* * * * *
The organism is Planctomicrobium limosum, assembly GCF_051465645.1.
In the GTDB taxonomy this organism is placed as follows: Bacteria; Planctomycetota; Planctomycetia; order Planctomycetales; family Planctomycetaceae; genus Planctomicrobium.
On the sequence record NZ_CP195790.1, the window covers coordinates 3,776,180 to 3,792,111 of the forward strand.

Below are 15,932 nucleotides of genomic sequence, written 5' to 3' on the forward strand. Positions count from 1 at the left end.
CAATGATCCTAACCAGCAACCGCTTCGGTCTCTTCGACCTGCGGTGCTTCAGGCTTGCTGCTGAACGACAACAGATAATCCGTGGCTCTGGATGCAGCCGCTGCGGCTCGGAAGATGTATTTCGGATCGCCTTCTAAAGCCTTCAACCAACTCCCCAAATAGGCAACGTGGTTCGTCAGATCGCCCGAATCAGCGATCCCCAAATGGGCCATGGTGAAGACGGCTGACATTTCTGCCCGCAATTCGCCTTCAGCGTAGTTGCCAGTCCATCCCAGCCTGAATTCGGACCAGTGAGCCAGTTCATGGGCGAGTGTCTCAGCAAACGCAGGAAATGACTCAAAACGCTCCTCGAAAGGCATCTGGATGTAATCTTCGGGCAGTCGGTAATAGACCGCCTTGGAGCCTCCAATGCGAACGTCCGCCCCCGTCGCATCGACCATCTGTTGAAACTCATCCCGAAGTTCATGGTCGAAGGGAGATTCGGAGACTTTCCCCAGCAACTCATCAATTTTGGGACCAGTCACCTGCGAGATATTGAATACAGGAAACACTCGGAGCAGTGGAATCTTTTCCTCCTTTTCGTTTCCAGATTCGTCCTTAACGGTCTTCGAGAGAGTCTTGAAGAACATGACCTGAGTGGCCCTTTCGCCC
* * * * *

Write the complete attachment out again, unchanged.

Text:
The organism is Planctomicrobium limosum, assembly GCF_051465645.1.
In the GTDB taxonomy this organism is placed as follows: Bacteria; Planctomycetota; Planctomycetia; order Planctomycetales; family Planctomycetaceae; genus Planctomicrobium.
On the sequence record NZ_CP195790.1, the window covers coordinates 3,776,180 to 3,792,111 of the forward strand.

Below are 15,932 nucleotides of genomic sequence, written 5' to 3' on the forward strand. Positions count from 1 at the left end.
CAATGATCCTAACCAGCAACCGCTTCGGTCTCTTCGACCTGCGGTGCTTCAGGCTTGCTGCTGAACGACAACAGATAATCCGTGGCTCTGGATGCAGCCGCTGCGGCTCGGAAGATGTATTTCGGATCGCCTTCTAAAGCCTTCAACCAACTCCCCAAATAGGCAACGTGGTTCGTCAGATCGCCCGAATCAGCGATCCCCAAATGGGCCATGGTGAAGACGGCTGACATTTCTGCCCGCAATTCGCCTTCAGCGTAGTTGCCAGTCCATCCCAGCCTGAATTCGGACCAGTGAGCCAGTTCATGGGCGAGTGTCTCAGCAAACGCAGGAAATGACTCAAAACGCTCCTCGAAAGGCATCTGGATGTAATCTTCGGGCAGTCGGTAATAGACCGCCTTGGAGCCTCCAATGCGAACGTCCGCCCCCGTCGCATCGACCATCTGTTGAAACTCATCCCGAAGTTCATGGTCGAAGGGAGATTCGGAGACTTTCCCCAGCAACTCATCAATTTTGGGACCAGTCACCTGCGAGATATTGAATACAGGAAACACTCGGAGCAGTGGAATCTTTTCCTCCTTTTCGTTTCCAGATTCGTCCTTAACGGTCTTCGAGAGAGTCTTGAAGAACATGACCTGAGTGGCCCTTTCGCCC